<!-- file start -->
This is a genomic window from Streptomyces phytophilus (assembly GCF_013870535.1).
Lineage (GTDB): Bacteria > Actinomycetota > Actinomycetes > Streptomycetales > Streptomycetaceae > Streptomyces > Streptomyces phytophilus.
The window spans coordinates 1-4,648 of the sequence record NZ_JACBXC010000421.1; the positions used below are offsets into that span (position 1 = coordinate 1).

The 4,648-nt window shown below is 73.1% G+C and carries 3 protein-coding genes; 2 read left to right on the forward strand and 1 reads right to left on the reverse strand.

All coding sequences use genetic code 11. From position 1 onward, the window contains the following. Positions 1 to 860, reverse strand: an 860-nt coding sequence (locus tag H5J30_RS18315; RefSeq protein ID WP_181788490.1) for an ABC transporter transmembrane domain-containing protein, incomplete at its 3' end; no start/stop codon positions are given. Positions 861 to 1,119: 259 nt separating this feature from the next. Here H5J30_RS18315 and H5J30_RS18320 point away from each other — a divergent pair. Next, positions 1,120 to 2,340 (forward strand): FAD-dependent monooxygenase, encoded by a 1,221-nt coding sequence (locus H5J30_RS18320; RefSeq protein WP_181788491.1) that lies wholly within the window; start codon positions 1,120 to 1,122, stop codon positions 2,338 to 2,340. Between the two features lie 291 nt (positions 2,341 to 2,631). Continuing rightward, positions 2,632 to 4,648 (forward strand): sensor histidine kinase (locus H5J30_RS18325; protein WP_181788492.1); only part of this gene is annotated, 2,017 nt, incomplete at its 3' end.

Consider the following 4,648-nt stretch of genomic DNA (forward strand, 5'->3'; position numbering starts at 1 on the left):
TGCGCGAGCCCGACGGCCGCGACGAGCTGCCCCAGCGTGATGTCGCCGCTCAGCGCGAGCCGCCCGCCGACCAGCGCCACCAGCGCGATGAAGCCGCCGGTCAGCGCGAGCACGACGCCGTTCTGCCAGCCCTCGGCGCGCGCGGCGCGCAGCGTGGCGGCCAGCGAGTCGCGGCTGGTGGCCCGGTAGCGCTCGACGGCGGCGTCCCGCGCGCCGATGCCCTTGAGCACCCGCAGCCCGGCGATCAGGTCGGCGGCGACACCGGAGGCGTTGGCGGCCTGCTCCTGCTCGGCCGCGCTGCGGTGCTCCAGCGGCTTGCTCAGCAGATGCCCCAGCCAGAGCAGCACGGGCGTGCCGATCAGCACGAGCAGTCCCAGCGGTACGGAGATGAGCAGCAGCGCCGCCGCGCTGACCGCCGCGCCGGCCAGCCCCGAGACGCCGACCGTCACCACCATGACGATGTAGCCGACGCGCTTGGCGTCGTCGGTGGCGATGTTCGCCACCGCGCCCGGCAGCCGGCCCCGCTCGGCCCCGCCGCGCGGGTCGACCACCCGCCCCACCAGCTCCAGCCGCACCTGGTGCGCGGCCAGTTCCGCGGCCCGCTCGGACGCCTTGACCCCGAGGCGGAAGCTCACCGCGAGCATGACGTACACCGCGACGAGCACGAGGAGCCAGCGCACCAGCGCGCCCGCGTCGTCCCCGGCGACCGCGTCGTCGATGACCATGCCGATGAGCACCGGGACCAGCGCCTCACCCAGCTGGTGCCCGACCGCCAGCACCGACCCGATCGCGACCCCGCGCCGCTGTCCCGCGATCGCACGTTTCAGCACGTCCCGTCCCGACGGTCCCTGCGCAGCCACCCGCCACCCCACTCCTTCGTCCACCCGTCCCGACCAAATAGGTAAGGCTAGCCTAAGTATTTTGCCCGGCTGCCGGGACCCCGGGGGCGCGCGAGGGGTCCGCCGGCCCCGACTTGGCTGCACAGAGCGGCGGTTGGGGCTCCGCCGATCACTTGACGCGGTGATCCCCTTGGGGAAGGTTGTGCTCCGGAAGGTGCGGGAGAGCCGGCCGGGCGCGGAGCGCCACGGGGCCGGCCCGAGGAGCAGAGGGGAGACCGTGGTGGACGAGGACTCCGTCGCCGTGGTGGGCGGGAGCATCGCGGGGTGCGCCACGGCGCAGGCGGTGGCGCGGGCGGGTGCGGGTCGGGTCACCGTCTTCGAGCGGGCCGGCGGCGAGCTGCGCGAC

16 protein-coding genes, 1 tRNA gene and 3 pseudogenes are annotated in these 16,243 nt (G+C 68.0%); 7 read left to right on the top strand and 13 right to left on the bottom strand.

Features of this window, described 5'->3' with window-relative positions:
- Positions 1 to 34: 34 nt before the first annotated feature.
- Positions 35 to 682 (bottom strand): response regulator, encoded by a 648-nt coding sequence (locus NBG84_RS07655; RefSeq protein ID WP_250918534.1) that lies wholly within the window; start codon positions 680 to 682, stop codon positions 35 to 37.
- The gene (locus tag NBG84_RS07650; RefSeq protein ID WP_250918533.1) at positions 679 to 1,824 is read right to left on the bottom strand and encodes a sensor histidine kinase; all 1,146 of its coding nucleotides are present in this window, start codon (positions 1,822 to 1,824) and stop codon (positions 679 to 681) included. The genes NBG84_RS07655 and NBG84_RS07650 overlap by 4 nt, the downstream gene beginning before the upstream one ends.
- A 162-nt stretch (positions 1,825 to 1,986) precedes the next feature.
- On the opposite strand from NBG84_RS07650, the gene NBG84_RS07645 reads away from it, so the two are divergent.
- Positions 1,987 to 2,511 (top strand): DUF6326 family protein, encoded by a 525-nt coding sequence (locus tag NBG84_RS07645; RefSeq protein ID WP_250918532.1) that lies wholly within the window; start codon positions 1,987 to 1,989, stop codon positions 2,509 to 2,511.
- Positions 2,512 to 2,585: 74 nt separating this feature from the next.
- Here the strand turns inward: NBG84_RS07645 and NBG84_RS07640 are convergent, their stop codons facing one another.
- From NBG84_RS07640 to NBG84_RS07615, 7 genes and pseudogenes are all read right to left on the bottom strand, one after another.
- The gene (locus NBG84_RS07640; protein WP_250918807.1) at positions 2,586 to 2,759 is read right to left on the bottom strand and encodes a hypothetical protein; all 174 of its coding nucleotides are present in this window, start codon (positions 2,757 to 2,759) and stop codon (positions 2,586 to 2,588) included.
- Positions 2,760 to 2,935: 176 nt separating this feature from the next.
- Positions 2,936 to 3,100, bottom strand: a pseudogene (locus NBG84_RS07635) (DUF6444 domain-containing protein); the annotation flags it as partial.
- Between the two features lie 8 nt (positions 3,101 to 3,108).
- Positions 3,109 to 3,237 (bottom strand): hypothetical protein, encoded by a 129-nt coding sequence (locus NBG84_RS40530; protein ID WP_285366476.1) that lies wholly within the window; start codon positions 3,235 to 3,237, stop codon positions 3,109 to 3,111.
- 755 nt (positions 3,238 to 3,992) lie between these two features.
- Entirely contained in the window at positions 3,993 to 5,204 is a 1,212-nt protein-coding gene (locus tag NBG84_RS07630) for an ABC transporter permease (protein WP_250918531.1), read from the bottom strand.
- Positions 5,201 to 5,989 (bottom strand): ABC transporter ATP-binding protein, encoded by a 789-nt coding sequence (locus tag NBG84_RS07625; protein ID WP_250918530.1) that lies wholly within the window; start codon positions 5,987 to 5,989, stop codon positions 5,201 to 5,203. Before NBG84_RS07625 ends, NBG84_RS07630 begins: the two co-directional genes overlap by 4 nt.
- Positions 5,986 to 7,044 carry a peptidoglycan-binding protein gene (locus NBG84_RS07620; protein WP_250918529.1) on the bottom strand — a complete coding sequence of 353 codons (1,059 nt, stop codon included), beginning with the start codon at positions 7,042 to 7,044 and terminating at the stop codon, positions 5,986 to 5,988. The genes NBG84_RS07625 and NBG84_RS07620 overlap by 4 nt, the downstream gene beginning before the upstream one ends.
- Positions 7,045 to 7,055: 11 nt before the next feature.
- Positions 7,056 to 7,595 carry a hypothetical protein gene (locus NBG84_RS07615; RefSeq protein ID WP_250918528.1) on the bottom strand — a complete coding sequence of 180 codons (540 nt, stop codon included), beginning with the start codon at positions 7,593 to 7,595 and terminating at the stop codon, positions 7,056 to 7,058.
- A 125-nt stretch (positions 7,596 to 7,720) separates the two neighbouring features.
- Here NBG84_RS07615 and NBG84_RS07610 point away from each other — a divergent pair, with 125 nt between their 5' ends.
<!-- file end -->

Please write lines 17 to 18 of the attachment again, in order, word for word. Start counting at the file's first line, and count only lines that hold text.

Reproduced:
- Here the strand turns inward: NBG84_RS07645 and NBG84_RS07640 are convergent, their stop codons facing one another.
- From NBG84_RS07640 to NBG84_RS07615, 7 genes and pseudogenes are all read right to left on the bottom strand, one after another.